Today’s guest post was written by Ed Ammons.
Daddy’s Stetson written by Ed Ammons
Daddy had a gray felt Stetson hat. It was probably was the most expensive piece of apparel he ever owned. Daddy didn’t buy it though. It was a gift and it was used. Daddy’s sister had married into a family of “means”. She often gifted our family with items that were outgrown or unwanted, mainly clothes and books. Never money that I know of, but that doesn’t mean the hat had no connection with money.
Daddy was proud of that hat and wore it only on special occasions and always to church. He would take it off as he entered the door and carry it with him to wherever he wanted to sit. At Hightower the men usually sat on the left side. Daddy tried to get the first pew (the “pews” were actually homemade benches with straight backs) at the end next to the middle aisle. He would sit down first and the hat would sit beside him. There were nails in the wall at the back to hang coats and hats and such, but Daddy never hung his Stetson there. It always sat beside him. You are thinking, “why guard it so closely, it’s a church!”
Yes, Daddy was proud of his chapeau, but pride never entered the church doors. That Stetson served another purpose. When all the singing, shouting, preaching and praying had begun, the hat came into its own. Daddy would pick it up, turn it over and put something in it. Then he would cross over to the “women’s” side and hand it to whoever was sitting next to the aisle on the first pew. Then he would return to his seat to wait. The hat would make its way across and back and across and back again and again until it reached the back of the building, then someone would carry it over to the men’s side where it repeated the process in reverse until it made its way back to the front where Daddy was seated.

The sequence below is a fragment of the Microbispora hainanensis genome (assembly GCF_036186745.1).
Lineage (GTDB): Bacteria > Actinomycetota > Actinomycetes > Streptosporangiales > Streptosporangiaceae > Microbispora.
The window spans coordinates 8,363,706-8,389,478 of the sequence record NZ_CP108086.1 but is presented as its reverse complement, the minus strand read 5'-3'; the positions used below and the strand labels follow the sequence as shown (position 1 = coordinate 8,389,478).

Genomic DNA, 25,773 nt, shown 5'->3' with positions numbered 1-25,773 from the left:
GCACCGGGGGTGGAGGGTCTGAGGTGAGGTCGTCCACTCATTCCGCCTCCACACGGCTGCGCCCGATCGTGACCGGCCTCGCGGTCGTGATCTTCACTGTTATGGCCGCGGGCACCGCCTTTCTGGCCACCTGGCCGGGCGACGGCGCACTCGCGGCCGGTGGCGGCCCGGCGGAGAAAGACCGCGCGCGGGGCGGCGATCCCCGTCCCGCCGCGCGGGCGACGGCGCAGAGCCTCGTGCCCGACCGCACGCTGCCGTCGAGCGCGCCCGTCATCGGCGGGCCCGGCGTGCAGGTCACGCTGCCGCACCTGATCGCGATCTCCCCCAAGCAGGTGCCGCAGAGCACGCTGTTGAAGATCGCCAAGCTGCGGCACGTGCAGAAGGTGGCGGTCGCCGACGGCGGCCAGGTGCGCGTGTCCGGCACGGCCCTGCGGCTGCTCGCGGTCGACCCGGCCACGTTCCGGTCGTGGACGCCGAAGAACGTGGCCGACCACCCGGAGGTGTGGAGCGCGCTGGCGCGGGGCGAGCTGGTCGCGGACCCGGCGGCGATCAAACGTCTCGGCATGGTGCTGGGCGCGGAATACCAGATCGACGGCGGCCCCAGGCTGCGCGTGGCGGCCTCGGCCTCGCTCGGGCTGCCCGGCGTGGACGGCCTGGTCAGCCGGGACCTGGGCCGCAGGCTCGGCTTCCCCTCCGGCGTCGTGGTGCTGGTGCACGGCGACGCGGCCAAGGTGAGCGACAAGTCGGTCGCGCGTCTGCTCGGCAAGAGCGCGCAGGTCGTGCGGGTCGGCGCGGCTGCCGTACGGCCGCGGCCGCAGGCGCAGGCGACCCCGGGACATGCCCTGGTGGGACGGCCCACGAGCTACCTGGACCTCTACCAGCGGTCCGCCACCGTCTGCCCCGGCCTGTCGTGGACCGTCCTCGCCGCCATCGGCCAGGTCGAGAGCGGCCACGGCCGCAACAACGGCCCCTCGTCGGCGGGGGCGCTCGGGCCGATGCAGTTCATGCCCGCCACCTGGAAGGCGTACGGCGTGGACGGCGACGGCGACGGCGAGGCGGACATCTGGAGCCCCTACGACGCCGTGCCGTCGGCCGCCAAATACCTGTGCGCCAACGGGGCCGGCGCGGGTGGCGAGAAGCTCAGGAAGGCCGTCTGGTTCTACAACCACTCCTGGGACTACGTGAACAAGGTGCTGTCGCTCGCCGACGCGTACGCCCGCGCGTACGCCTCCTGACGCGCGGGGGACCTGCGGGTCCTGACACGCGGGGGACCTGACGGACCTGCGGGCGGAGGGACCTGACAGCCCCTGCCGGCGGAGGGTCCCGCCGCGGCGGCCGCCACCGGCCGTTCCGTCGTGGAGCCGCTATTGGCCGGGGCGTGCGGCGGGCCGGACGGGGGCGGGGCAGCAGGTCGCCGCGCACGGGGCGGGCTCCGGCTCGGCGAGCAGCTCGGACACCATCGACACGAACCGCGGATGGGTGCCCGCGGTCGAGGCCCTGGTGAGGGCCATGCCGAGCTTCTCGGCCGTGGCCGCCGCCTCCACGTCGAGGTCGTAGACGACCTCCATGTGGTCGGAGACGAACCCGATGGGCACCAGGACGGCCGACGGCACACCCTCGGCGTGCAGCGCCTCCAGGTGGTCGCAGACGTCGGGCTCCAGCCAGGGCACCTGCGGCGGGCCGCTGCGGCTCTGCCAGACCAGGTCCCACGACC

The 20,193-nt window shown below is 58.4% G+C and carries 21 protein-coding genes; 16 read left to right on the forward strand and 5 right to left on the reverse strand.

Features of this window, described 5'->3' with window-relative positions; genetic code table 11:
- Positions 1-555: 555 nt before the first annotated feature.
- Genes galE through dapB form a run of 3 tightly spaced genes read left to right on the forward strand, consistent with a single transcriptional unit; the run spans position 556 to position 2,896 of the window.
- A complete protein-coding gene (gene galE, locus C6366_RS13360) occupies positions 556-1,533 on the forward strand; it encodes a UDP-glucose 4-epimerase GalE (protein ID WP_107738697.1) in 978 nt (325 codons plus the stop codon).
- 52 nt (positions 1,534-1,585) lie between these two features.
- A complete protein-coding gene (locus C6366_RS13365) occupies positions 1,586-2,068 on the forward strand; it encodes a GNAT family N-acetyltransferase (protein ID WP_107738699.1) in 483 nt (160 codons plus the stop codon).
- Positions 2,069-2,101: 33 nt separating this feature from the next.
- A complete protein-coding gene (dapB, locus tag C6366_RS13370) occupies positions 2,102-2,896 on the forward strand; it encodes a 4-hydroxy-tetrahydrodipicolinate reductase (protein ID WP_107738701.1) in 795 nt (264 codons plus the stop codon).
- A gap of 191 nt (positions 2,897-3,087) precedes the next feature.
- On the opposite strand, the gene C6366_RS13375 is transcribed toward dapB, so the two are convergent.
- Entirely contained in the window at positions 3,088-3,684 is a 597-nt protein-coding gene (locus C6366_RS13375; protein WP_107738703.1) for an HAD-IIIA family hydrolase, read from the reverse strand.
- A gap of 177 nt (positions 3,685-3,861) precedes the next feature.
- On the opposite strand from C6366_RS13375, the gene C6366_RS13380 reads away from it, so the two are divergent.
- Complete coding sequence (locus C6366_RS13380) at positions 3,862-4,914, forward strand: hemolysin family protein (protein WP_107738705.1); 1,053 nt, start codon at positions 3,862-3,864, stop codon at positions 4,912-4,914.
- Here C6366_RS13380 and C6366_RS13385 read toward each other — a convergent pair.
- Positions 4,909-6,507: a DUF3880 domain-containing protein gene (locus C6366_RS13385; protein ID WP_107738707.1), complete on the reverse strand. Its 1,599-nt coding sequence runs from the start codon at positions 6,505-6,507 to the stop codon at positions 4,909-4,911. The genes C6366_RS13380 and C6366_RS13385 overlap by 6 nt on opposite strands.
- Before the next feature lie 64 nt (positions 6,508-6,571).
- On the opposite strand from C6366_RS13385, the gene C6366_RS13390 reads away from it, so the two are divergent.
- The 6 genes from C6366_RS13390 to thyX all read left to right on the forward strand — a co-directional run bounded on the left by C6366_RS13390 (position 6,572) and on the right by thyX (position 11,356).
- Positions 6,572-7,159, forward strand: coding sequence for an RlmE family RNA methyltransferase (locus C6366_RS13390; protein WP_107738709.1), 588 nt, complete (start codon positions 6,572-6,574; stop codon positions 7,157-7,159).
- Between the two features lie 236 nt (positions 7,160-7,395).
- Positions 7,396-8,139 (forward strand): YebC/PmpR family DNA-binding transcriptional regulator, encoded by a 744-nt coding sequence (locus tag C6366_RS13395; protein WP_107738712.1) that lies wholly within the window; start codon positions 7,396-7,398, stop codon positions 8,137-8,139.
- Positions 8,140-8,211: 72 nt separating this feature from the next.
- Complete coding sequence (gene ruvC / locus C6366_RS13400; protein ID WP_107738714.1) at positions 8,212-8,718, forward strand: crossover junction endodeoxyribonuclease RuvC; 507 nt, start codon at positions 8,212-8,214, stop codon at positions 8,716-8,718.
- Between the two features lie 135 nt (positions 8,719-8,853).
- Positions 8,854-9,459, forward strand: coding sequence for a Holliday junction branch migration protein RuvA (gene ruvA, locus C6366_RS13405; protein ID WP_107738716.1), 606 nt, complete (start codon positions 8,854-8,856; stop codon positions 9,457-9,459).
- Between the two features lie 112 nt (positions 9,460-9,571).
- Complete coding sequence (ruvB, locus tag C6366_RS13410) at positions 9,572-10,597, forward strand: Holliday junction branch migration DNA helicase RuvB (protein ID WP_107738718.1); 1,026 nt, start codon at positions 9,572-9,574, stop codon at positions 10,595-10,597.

Along the way it collected a few pennies, nickels, dimes and quarters. And fewer dollars. We were poor people back then and very little cash money was available. The adults would distribute whatever they could afford among their children before service so everyone could give. The best the church could expect to collect was enough to pay the light bill and give the preacher a little gas money.
When Daddy got his Stetson back he would take it up to the pulpit, sit it on a shelf in the back and return to his seat. Only then could I go sit beside my Daddy.
I hope you enjoyed Ed’s memories of his daddy and his hat as much as I did!